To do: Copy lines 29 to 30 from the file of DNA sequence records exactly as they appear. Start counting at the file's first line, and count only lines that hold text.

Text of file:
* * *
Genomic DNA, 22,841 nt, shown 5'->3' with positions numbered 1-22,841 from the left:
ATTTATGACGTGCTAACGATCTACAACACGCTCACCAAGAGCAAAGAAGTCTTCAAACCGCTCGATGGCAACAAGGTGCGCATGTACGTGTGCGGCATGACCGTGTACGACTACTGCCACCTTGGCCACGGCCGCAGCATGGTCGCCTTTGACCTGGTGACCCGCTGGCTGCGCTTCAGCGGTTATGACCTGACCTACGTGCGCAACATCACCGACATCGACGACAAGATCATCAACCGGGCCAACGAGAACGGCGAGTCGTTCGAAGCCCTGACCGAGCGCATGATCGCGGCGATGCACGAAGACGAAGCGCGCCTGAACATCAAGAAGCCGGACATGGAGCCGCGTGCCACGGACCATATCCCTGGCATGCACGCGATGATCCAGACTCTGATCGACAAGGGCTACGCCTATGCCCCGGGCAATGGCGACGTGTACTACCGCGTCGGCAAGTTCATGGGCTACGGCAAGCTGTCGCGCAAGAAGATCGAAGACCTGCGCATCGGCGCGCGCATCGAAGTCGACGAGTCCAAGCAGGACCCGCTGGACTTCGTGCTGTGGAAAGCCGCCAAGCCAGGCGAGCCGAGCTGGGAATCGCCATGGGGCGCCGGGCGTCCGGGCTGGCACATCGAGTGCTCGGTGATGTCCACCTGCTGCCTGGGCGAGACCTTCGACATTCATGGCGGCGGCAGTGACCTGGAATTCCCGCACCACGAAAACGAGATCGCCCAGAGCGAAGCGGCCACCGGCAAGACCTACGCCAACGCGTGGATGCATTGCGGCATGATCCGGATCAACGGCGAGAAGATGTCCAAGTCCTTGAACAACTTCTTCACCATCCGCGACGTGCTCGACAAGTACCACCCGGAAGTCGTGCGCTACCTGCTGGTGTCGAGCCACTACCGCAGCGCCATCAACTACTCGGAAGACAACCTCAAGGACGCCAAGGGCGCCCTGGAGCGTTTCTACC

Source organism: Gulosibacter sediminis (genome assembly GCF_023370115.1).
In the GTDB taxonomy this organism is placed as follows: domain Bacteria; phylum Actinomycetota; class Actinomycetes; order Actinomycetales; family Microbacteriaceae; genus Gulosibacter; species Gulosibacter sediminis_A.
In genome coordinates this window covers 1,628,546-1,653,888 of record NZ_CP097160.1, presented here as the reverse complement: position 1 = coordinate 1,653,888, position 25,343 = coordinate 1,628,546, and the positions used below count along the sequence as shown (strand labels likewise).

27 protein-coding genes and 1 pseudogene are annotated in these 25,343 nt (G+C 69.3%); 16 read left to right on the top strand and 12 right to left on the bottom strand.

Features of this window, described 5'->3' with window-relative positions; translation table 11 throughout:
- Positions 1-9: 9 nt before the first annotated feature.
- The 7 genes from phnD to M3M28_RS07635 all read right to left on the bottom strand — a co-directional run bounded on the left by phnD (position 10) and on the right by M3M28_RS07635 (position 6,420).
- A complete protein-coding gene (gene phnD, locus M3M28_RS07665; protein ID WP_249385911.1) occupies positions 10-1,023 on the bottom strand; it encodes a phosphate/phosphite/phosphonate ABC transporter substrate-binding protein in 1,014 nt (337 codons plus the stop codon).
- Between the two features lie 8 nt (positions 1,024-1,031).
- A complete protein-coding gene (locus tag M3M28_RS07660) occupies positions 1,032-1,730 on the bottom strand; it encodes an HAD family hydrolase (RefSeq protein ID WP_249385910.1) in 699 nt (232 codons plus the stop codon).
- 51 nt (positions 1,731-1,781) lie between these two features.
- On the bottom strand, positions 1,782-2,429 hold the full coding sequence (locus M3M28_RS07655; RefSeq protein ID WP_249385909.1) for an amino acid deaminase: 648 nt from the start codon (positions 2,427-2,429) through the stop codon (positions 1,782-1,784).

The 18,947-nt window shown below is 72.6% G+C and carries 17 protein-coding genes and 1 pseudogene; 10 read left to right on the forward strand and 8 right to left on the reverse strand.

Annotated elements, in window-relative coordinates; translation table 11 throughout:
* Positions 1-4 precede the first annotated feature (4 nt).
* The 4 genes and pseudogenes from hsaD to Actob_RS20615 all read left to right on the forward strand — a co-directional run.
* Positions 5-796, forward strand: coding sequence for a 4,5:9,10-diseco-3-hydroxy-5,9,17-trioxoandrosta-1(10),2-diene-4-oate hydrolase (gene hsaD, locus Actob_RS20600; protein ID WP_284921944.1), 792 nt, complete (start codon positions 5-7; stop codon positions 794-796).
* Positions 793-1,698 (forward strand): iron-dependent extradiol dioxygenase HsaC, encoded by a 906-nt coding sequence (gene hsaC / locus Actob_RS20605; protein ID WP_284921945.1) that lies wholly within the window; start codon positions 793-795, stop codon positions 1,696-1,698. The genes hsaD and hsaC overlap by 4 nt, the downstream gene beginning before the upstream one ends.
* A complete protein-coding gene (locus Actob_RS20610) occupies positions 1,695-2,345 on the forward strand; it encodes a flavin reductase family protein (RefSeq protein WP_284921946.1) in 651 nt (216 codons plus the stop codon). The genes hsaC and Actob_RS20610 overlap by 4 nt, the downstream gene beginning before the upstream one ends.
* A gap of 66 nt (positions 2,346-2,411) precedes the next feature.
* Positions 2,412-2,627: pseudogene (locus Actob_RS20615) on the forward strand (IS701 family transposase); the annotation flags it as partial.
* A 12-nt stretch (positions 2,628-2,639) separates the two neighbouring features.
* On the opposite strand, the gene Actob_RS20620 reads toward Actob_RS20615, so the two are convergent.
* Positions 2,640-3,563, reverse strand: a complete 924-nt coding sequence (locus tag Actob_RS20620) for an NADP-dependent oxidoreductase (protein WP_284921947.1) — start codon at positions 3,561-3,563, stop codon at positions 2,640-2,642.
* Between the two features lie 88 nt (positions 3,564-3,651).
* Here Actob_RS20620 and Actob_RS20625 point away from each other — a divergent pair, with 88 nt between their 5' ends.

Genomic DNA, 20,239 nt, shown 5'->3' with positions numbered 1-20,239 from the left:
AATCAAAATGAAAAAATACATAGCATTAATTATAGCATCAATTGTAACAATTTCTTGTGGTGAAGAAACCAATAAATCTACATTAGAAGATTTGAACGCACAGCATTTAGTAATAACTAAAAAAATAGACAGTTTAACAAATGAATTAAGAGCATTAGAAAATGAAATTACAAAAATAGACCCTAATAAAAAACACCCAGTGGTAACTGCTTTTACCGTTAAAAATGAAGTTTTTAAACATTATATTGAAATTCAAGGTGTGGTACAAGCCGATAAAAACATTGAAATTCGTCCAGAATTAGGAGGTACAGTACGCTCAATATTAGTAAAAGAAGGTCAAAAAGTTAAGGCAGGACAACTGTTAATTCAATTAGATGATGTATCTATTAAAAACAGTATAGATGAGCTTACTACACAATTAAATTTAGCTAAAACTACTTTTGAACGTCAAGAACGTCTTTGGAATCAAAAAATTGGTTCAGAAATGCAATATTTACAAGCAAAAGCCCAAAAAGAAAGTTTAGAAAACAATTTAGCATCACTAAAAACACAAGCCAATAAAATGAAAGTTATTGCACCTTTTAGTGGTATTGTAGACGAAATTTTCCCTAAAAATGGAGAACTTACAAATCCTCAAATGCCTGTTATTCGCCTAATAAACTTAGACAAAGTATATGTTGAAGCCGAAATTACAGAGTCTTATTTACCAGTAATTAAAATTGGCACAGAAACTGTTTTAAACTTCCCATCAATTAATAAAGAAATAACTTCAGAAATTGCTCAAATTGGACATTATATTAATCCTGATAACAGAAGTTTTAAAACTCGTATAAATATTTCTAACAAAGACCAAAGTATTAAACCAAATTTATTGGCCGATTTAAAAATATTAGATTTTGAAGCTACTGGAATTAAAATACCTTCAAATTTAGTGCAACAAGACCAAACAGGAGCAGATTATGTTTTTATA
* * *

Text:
Genomic DNA, 20,239 nt, shown 5'->3' with positions numbered 1-20,239 from the left:
AATCAAAATGAAAAAATACATAGCATTAATTATAGCATCAATTGTAACAATTTCTTGTGGTGAAGAAACCAATAAATCTACATTAGAAGATTTGAACGCACAGCATTTAGTAATAACTAAAAAAATAGACAGTTTAACAAATGAATTAAGAGCATTAGAAAATGAAATTACAAAAATAGACCCTAATAAAAAACACCCAGTGGTAACTGCTTTTACCGTTAAAAATGAAGTTTTTAAACATTATATTGAAATTCAAGGTGTGGTACAAGCCGATAAAAACATTGAAATTCGTCCAGAATTAGGAGGTACAGTACGCTCAATATTAGTAAAAGAAGGTCAAAAAGTTAAGGCAGGACAACTGTTAATTCAATTAGATGATGTATCTATTAAAAACAGTATAGATGAGCTTACTACACAATTAAATTTAGCTAAAACTACTTTTGAACGTCAAGAACGTCTTTGGAATCAAAAAATTGGTTCAGAAATGCAATATTTACAAGCAAAAGCCCAAAAAGAAAGTTTAGAAAACAATTTAGCATCACTAAAAACACAAGCCAATAAAATGAAAGTTATTGCACCTTTTAGTGGTATTGTAGACGAAATTTTCCCTAAAAATGGAGAACTTACAAATCCTCAAATGCCTGTTATTCGCCTAATAAACTTAGACAAAGTATATGTTGAAGCCGAAATTACAGAGTCTTATTTACCAGTAATTAAAATTGGCACAGAAACTGTTTTAAACTTCCCATCAATTAATAAAGAAATAACTTCAGAAATTGCTCAAATTGGACATTATATTAATCCTGATAACAGAAGTTTTAAAACTCGTATAAATATTTCTAACAAAGACCAAAGTATTAAACCAAATTTATTGGCCGATTTAAAAATATTAGATTTTGAAGCTACTGGAATTAAAATACCTTCAAATTTAGTGCAACAAGACCAAACAGGAGCAGATTATGTTTTTATA